As a business executive, my marketing operations team can only effectively deliver marketing data and information to me based on the goals and guidelines that I establish.

In particular, the goals I establish in my marketing and sales are what drives my company’s marketing and sales performance. As the captain of the ship, only I can establish those objectives and how I measure them – nobody else.

Those parameters are the very basis by which I make the necessary decisions for my business, and ultimately are the noose by which my shareholders and investors will hang me if I bet on the wrong pony in the end.

A business enterprise is an ecosystem. Everything relates to, or impacts everything else down stream in some way.

For example: in manufacturing, when someone attempts to resolve a quality control issue, the kaizen approach of the “five whys” asks a series of iterative questions. This is explicitly to explore the cause-effect relationships underlying that particular problem.

Like dominos falling, everything cascades and compounds downstream. So a problem manifesting itself somewhere in a process can invariably be traced to some other upstream root cause. If sales isn’t getting the right kinds of leads, I have to look upstream to understand why that is happening.

The Context Of Marketing Data Is A Quality Management Issue

Any business data itself is only meaningful when you look at it within a specific context.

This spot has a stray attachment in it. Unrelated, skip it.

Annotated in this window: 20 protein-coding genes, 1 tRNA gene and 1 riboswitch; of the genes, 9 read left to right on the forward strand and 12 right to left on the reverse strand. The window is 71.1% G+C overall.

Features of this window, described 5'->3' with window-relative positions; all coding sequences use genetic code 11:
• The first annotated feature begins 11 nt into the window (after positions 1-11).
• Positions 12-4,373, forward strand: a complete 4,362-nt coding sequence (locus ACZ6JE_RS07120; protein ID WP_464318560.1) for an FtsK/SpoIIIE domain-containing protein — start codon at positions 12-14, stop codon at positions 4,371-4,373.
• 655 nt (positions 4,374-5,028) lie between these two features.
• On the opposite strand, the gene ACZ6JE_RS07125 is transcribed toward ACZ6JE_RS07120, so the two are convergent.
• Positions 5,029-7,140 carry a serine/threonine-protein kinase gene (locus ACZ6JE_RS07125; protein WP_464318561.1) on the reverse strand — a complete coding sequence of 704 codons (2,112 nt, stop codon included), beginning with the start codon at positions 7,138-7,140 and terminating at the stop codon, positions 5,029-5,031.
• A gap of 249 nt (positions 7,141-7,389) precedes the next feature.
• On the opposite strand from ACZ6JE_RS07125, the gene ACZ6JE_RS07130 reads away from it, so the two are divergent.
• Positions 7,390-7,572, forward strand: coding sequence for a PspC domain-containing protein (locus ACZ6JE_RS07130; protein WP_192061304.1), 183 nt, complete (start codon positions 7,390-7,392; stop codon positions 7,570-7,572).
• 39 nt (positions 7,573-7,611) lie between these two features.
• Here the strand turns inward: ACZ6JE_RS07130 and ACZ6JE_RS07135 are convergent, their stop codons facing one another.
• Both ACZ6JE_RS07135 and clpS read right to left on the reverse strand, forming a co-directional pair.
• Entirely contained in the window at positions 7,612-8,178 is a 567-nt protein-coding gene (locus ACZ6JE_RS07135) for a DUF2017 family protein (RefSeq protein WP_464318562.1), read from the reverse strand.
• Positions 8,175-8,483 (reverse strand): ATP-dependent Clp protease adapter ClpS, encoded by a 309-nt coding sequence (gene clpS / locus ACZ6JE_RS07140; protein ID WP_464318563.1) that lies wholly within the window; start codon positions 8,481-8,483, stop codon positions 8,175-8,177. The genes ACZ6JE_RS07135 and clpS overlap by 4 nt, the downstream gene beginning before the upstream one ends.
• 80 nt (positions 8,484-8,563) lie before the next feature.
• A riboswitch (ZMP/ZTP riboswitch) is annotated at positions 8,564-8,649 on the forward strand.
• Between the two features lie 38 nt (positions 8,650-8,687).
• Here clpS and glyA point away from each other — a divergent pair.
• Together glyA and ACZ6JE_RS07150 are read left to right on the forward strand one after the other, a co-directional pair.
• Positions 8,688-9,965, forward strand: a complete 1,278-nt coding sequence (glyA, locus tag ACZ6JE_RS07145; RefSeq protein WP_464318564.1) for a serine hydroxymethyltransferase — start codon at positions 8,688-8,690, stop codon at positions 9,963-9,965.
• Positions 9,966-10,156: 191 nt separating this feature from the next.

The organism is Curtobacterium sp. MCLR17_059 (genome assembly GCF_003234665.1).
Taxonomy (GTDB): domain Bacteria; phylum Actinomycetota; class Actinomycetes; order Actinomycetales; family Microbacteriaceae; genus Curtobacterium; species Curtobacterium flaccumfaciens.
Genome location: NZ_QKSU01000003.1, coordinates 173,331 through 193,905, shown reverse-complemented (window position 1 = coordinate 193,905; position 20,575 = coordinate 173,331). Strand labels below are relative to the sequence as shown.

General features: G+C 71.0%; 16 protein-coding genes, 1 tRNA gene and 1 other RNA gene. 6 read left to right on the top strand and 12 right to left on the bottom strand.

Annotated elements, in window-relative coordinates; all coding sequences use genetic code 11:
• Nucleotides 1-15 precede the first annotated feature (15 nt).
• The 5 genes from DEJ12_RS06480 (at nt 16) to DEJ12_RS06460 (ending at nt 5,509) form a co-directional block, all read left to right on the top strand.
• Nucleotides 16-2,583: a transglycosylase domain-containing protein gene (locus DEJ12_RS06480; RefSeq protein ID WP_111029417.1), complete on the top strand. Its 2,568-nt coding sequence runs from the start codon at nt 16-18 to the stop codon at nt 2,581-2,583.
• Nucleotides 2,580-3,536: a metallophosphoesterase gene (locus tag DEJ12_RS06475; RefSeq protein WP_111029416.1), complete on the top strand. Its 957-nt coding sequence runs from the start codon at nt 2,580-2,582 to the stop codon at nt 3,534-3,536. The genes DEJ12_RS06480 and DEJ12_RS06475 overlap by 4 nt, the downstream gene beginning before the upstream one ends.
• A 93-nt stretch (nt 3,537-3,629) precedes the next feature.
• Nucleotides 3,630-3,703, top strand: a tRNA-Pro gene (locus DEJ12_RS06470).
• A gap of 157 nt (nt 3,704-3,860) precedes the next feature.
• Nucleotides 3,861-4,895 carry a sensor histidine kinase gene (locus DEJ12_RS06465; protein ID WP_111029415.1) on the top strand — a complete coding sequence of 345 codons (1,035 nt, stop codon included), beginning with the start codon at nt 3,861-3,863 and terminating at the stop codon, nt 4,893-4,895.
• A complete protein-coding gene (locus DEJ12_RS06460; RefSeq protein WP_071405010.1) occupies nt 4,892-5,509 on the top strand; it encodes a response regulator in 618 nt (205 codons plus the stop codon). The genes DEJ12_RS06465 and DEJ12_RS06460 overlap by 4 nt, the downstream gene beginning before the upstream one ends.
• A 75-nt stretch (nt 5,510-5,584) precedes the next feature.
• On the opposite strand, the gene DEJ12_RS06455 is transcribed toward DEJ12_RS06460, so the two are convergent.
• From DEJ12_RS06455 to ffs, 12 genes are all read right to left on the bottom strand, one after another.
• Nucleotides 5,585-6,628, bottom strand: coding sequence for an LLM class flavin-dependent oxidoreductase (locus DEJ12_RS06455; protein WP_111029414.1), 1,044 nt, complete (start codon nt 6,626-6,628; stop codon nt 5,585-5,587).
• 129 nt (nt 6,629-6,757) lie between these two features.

For example, a single number stored in a database somewhere isn’t meaningful at all. The number “20” by itself isn’t really anything at all. It’s a numeric representation of some volume of SOMETHING: dollars, number of items in inventory, days since the last OSHA violation, percent of increase in sales over last year, etc… The business data itself is only meaningful when viewed within a specific context. It’s this context that gives our business data some meaningful value. In the era of “big data” (I hate the term), we store everything.

We’ve got marketing tools to capture infinitely expanding volumes of marketing metrics. But all of this business data we’re amassing about every aspect of our marketing operation is virtually meaningless without some understanding of how the context defines the value of the data itself. Dashboards and reporting processes must be constructed so my marketing data provides an accurate representation of how my marketing performance is affecting my overall sales.

This also means organization policies and processes surrounding the marketing data should take into consideration the holistic view of how the data is eventually used in some decision support process. Making the leap between marketing and IT isn’t always easy… especially when it comes to data governance.

We have the data itself: raw information about the specific objects relating to the functional process of the business enterprise.

Then we have the context within which the business data is used.

And this brings us to the concept of metadata.

And Then There Was Metadata